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Art Movements

This week in art news: Marina Abramović abandoned plans to open the Marina Abramović Institute, the UK government announced a public consultation on ivory sales, and Semiotext(e) cancelled an event following pressure from the anti-gentrification group Defend Boyle Heights.

Chuck Welch, “Ray Johnson Nothing Soup” (2017), can sculpture, 18 x 3 1/2 x 14 (photo by Chuck Welch)

Art Movements is a weekly collection of news, developments, and stirrings in the art world. Subscribe to receive these posts as a weekly newsletter.

The State Department announced that the US will withdraw from UNESCO on December 31, 2018, citing “mounting arrears, […] the need for fundamental reform in the organization, and continuing anti-Israel bias.”

Salvator Mundi” (c. 1490-1519) the only work attributed to Leonardo da Vinci that remains in private hands, is to be sold at Christie’s on November 15. The painting is estimated to fetch $100 million.

Marina Abramović abandoned plans to open the Marina Abramović Institute (MAI). The artist stated that she is unable to raise the purported $31 million required to convert a space in upstate New York during a talk at the Serpentine Sackler Gallery last week. A highly publicized Kickstarter campaign raised over $661,000 for the project, which is described on its official website as a site to “serve as the legacy of Marina Abramović,” explore performance, and “encourage collaboration between the arts, science, and the humanities.” According to Abramović, the Kickstarter funds were used to pay architect Rem Koolhaas for a preliminary design of the space.

A number of Puerto Rican arts organizations — including the Museo de Arte Contemporáneo de Puerto Rico, Instituto de Cultura Puertorriqueña, and Beta-Local — are pooling their resources and offering free public programs to support those impacted by Hurricane Maria.

The Crackerjack Art Of Chuck Welch Networks The FeMail XX Conspiracy opened at the Christine Price Gallery at Castleton University, Vermont. The exhibition is a collaboration between artists Chuck Welch (aka the Crackerjack Kid) and Tara Verheide (aka Sinclair Scripa), and includes mail art solicited in response to the topics of “Women as Scientific Artists” and “Networked Art as a Global Conspiracy.”

Harland Miller, “Who Cares Wins” (2017), silkscreen print, hand finished with pencil and oil paint, 58 1/2 x 48 inches (courtesy Sotheby’s)

Art for Grenfell, a charity auction for those affected by the Grenfell Tower fire, will be held at Sotheby’s on October 16. The sale includes works by Phyllida Barlow, Jake & Dinos Chapman, Tacita Dean, Isaac Julien, Harland Millerand Rachel Whiteread.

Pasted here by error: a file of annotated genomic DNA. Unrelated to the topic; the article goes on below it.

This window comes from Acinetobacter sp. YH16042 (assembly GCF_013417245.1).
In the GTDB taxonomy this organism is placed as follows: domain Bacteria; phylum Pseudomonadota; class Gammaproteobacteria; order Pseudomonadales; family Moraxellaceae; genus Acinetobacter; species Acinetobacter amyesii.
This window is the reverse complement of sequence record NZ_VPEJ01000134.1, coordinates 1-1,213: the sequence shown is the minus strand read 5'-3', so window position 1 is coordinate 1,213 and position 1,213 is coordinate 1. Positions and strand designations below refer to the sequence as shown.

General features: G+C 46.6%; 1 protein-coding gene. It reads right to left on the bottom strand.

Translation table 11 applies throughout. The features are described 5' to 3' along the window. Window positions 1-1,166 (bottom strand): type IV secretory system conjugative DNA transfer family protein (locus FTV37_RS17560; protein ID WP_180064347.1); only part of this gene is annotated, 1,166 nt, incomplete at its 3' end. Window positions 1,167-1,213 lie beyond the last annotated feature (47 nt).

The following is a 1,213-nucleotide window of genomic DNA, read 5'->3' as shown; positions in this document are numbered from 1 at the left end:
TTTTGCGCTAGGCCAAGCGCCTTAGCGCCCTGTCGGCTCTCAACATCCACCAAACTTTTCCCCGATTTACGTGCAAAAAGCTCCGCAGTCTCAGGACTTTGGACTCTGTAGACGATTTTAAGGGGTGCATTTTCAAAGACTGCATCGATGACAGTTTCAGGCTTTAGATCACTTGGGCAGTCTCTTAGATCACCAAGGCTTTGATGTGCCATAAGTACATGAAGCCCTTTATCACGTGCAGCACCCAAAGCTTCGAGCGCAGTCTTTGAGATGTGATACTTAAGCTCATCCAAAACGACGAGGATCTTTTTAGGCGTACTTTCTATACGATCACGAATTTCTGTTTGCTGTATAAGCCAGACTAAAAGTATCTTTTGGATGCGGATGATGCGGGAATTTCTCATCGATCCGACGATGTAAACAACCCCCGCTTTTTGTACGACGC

Philippe Méaille will withdraw his loan of over 500 artworks to the Barcelona Museum of Contemporary Art (MACBA) due to “the political instability in Catalonia.”

Tristram Hunt, the director of the Victoria and Albert Museum, called for the complete pedestrianisation of London’s Exhibition Road. A 47-year-old mini-cab driver ploughed into pedestrians outside the Natural History Museum last Saturday, injuring 11 people and sparking fears of a terrorist incident.

Both UK and non-UK citizens and organizations have until December 29 to respond to a public consultation regarding a proposed ban on UK sales of ivory. The 12 week consultation was announced by environment secretary Michael Gove.

D. Neal Bremer, the former COO of the Grand Rapids Art Museum, filed a whistleblower protection lawsuit against the museum after alleging widespread misuse of donor-restricted funds.

Semiotext(e) cancelled an event with arts organization 356 Mission in Los Angeles after the anti-gentrification group Defend Boyle Heights vowed to disrupt it.

Italian culture minister, Dario Franceschini, confirmed plans to introduce a fee — thought to be around €3 (~$3.50) — for entry to the Pantheon in Rome.

New Architecture Writers, a free program for BAME (black, Asian, and minority ethnic) young people aspiring to work in architecture and design journalism, was launched in London.

Dale Chihuly‘s “Rose Crystal Tower,” a 31-foot tall sculpture composed of composed of Polyvitro crystals and steel, was unveiled in Union Square Park, New York.

Transactions

David Hockney, “15 Canvas Study of the Grand Canyon” (1998), oil on canvas, 66 1/2 x 65 1/2 inches (courtesy Sotheby’s)

David Hockney’s “15 Canvas Study of the Grand Canyon” (1998) was sold at Sotheby’s evening sale of contemporary art for $7,949,576, the second highest price paid for the artist at auction. The same sale saw records set for Josef Albers, Thierry De Cordier, and Alex Da Corte.